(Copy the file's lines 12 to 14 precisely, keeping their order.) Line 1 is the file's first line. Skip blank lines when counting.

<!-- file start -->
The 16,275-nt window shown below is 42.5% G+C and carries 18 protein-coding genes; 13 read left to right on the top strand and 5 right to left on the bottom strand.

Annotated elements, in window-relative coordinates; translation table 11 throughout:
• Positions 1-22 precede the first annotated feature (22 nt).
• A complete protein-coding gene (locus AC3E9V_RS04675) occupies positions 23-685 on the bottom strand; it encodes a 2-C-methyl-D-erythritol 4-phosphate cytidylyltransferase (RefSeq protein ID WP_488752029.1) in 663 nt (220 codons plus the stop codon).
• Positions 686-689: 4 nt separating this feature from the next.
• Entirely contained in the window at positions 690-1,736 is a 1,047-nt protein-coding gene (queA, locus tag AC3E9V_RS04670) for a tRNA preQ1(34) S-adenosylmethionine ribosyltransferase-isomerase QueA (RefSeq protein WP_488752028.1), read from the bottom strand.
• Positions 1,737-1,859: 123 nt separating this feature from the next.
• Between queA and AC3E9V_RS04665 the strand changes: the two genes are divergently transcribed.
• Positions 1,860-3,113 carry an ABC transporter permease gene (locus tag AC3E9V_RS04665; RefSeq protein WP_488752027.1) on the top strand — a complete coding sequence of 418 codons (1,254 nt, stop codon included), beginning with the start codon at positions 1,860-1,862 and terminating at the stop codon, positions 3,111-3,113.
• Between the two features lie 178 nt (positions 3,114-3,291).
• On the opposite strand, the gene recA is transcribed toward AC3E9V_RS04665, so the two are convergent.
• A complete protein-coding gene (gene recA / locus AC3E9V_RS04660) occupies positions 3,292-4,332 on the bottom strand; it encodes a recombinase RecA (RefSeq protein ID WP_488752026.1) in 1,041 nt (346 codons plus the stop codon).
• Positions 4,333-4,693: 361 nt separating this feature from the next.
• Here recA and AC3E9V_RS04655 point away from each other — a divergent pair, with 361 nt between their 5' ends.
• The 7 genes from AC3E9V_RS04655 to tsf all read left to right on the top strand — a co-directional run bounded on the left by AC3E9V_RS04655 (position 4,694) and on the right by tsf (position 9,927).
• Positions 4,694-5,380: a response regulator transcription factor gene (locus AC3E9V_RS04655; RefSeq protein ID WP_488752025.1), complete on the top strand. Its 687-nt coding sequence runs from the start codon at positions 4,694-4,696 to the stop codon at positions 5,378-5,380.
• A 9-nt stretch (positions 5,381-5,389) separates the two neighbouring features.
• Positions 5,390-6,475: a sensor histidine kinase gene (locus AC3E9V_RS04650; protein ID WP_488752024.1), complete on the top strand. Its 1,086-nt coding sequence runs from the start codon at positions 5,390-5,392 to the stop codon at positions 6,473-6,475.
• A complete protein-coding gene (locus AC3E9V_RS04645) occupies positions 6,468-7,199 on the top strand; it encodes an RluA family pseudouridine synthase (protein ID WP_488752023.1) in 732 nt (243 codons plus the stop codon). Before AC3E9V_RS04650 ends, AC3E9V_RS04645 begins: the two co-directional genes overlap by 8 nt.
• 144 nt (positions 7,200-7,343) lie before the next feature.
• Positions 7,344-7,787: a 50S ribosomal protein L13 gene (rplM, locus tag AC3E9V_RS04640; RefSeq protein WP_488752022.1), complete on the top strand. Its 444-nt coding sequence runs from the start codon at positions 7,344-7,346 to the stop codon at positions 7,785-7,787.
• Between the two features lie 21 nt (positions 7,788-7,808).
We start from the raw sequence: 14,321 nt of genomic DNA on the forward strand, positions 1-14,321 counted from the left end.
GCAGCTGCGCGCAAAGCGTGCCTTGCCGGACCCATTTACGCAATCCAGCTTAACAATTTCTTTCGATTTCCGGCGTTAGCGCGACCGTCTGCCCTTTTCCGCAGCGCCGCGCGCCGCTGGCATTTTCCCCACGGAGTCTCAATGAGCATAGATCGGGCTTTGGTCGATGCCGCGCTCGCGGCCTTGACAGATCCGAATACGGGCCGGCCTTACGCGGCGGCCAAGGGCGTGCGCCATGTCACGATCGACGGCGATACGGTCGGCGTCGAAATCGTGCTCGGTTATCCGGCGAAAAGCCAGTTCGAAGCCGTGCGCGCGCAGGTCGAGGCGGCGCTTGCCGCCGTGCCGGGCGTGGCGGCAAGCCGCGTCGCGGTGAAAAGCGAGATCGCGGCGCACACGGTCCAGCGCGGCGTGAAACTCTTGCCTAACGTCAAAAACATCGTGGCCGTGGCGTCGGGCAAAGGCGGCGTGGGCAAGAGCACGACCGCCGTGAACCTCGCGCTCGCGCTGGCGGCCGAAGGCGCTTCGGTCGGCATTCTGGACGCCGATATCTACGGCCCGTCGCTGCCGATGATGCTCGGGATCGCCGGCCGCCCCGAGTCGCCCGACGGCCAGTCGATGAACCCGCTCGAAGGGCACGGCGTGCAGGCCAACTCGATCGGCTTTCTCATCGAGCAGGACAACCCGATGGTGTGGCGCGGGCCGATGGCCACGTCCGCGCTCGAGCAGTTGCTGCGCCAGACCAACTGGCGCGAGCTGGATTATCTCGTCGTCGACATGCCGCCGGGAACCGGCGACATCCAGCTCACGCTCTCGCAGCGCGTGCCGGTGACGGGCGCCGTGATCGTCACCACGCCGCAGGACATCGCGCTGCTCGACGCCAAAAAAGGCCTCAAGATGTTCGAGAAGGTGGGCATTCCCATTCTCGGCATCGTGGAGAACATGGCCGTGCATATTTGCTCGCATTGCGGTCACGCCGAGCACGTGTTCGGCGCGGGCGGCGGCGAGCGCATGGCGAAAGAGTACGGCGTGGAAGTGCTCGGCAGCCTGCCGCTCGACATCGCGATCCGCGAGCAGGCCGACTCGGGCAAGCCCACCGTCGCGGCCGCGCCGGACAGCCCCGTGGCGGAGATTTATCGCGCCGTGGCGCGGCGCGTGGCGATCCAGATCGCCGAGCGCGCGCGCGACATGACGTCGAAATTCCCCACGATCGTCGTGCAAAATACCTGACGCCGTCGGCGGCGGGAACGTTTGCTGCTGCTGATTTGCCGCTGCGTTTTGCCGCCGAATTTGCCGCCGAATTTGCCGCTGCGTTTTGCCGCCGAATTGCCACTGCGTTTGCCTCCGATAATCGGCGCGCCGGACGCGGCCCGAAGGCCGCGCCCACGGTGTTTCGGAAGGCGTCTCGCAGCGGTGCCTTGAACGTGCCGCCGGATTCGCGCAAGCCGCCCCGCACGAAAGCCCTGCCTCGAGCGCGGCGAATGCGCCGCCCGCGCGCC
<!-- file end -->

• A complete protein-coding gene (gene recA / locus AC3E9V_RS04660) occupies positions 3,292-4,332 on the bottom strand; it encodes a recombinase RecA (RefSeq protein ID WP_488752026.1) in 1,041 nt (346 codons plus the stop codon).
• Positions 4,333-4,693: 361 nt separating this feature from the next.
• Here recA and AC3E9V_RS04655 point away from each other — a divergent pair, with 361 nt between their 5' ends.